◾Show them how to dress and undress so they can pull their pants down and up on their own.  Show them how to wash and dry their hands at the sink.  These areas should be kid-friendly, with step stools and easy-to-reach soap and towels.

◾Look for 2-3 hour periods of dryness and predictable bowel movements each day.

Body maturation and awareness comes in three stages: “I peed,” “I am peeing,” and “I have to pee.” When they share “I peed” and “I am peeing,” you can smile and say encouraging comments like, “Hey, you are really getting to know your body!”

Only when they get to the “I need to pee” stage, which means they now are able to hold their bladder and have a chance to actually plan to get to the potty, is it time to invite them to try to use the toilet or potty. This, in my opinion, is when active potty training takes place (somewhere around between 2 1/2 and 3 years of age) and it means having you child wear fast-to-pull-down track pants or leggings – no zippers, belts, buckles or overalls, please.

Now you can invite them to try to do that pee (which they now know they are holding) on a potty!  It’s an invitation to try – not a life sentence of sitting until something happens!  They can sit and try, and when they want to get up, so be it.  They can try anytime they like.  The next time they announce, “I have to pee,” ask, “Do you wanna try the potty?” If they say yes, say “Let’s go,” and then move quickly to the potty and get them on there quickly.  They can’t hold for long at this stage, so if they don’t make it to the toilet, say, “That’s okay, you’re learning!” and stay positive.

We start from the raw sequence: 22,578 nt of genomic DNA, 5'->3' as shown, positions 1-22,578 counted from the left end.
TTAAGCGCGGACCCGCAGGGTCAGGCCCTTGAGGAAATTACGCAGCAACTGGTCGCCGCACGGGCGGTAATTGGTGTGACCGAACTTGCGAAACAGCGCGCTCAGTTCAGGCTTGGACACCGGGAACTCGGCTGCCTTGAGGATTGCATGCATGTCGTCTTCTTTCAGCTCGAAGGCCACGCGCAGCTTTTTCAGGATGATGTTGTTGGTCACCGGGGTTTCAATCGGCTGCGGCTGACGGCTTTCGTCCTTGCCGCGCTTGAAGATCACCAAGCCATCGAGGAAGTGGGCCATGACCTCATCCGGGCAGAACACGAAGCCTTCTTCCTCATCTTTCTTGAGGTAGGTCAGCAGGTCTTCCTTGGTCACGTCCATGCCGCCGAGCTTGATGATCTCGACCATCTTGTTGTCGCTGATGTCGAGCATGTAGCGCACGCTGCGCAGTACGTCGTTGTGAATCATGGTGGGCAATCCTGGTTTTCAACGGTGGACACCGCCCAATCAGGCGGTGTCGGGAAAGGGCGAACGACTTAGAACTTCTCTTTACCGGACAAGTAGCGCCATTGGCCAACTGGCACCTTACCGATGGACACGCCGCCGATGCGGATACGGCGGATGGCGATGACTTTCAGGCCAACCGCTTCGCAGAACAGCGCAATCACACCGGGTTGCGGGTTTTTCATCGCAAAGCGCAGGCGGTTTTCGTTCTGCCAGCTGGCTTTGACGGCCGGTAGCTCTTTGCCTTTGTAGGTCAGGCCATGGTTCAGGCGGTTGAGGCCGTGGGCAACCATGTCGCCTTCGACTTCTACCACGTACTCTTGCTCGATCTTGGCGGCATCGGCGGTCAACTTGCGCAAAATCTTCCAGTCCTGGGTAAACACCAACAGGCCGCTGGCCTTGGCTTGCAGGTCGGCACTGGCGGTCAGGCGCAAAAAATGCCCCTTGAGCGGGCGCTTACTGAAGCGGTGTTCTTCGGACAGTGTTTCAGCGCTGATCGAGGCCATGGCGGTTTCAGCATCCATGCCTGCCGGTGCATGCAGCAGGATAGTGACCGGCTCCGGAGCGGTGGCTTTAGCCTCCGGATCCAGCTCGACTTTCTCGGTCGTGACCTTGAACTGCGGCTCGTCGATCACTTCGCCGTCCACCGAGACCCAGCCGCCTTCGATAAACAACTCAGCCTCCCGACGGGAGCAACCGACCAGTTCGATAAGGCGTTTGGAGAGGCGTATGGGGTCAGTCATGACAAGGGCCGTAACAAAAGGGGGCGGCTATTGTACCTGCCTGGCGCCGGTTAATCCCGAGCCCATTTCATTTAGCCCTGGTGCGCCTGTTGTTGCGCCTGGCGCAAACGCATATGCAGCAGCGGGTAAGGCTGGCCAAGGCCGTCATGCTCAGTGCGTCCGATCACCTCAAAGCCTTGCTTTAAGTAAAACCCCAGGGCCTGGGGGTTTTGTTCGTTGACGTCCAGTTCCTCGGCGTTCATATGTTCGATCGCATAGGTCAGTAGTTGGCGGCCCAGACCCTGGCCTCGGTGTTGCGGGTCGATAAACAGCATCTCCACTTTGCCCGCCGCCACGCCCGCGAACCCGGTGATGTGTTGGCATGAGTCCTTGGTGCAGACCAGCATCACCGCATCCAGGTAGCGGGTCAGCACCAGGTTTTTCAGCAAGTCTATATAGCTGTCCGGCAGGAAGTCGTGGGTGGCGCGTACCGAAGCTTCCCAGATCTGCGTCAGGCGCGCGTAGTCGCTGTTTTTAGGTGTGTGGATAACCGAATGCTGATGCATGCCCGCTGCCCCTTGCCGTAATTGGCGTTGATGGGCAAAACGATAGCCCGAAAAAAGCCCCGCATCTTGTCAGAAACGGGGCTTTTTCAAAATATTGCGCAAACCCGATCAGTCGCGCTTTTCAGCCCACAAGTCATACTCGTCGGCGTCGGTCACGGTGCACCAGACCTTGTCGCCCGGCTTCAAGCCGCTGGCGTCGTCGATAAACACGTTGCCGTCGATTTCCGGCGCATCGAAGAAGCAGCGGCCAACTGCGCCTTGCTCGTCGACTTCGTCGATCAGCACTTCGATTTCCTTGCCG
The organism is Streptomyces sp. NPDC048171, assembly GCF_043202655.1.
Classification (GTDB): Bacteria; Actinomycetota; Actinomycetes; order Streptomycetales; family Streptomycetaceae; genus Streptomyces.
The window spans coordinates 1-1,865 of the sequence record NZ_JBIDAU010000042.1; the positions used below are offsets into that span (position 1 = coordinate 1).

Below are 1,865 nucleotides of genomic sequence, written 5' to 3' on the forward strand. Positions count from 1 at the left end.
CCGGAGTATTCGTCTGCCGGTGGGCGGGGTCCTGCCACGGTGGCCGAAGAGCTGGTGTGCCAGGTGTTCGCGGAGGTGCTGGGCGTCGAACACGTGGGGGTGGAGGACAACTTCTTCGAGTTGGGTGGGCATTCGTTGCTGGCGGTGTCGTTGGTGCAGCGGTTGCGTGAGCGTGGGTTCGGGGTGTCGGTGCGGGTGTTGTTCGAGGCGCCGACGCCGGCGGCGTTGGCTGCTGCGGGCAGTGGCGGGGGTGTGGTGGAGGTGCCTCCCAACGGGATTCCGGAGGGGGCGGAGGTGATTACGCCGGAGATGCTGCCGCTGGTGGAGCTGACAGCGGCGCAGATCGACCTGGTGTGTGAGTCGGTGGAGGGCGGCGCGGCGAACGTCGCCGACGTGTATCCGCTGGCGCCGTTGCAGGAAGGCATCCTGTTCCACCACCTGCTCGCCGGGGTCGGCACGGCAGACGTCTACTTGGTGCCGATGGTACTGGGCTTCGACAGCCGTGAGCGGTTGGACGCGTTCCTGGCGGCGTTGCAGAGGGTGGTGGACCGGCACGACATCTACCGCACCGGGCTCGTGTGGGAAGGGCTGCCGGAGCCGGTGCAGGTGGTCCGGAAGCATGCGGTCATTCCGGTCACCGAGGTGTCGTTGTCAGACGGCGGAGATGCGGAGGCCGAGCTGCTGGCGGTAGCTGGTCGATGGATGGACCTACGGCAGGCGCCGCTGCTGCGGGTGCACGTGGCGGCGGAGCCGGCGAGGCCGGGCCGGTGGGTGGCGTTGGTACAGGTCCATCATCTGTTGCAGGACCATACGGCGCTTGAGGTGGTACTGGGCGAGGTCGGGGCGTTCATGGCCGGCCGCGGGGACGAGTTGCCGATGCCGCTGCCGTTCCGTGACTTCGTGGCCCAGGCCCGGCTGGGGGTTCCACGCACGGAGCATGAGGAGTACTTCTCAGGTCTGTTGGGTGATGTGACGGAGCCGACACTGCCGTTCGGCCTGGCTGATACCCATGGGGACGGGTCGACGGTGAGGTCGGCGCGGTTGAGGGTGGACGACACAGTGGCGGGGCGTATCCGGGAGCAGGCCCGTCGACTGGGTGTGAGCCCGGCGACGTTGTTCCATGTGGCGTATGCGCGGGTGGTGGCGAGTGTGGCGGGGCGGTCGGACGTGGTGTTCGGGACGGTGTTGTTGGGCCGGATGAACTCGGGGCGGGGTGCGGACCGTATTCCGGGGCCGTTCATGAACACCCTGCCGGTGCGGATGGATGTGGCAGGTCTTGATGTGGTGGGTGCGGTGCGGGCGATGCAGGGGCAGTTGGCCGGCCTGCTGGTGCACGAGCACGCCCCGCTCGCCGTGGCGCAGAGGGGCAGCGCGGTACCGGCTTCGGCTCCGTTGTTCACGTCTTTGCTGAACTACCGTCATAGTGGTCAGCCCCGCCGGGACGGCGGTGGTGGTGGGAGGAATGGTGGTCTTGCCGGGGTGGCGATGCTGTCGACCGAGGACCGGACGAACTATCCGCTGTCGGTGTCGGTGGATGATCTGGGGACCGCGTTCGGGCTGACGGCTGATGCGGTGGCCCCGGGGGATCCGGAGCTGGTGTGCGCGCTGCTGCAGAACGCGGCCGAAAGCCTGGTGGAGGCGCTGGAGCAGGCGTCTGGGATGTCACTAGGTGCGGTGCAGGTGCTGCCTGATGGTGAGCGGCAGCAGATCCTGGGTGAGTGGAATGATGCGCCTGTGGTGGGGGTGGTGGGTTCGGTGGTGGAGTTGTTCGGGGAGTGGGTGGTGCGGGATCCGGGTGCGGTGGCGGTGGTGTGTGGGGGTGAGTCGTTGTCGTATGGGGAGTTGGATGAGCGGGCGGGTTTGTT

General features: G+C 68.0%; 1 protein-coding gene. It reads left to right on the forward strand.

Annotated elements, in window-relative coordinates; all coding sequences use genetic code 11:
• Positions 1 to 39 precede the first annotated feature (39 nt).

When to stop training – you are being too forceful or are taking over the lead:

◾If they say NO.  No means NO and you have to respect that.  If they don’t want to use a toilet, they may be ready physically, but not psychologically.

◾If they are holding or constipated, whatever you might be doing – back off!

◾If they have many accidents and never even make an attempt to hold or get to the toilet.

◾If they don’t go when they are on the potty, but then go immediately after being re-dressed.

◾If they hide to go.

Hope that gives you a good start!

 

About the Author:

Alyson Schafer

Alyson Schafer

Alyson Schafer is a psychotherapist and one of Canada’s most notable parenting experts. She is the resident expert on The Marilyn Denis Show, CTV News Channel and CBC’s The World This Weekend. Alyson is an “Ask an Expert” Columnist for Today’s Parent Magazine, and sits on the Health Advisory Board for Chatelaine Magazine.  Alyson is the best selling author of “Breaking The Good Mom Myth” and “Honey, I Wrecked The Kids” and her latest, “Ain’t MIsbehavin”.  She is an international speaker including the inaugural TEDxKids in Brussels and offers free parenting tips at www.alysonschafer.com.

Dining Out – Reining In Restaurant Terrors

“Sit up. Sit up. Sit up! Quiet please, others are trying to enjoy their night out too. Quiet! Turn around on the bench. Stop hitting your sister under the table. Leave the condiments alone. What are you doing now?”

If you are tired of nagging your kids when out at a restaurant for a family meal, try the following experiment.

Step #1 – TTFT (Take Time For Training)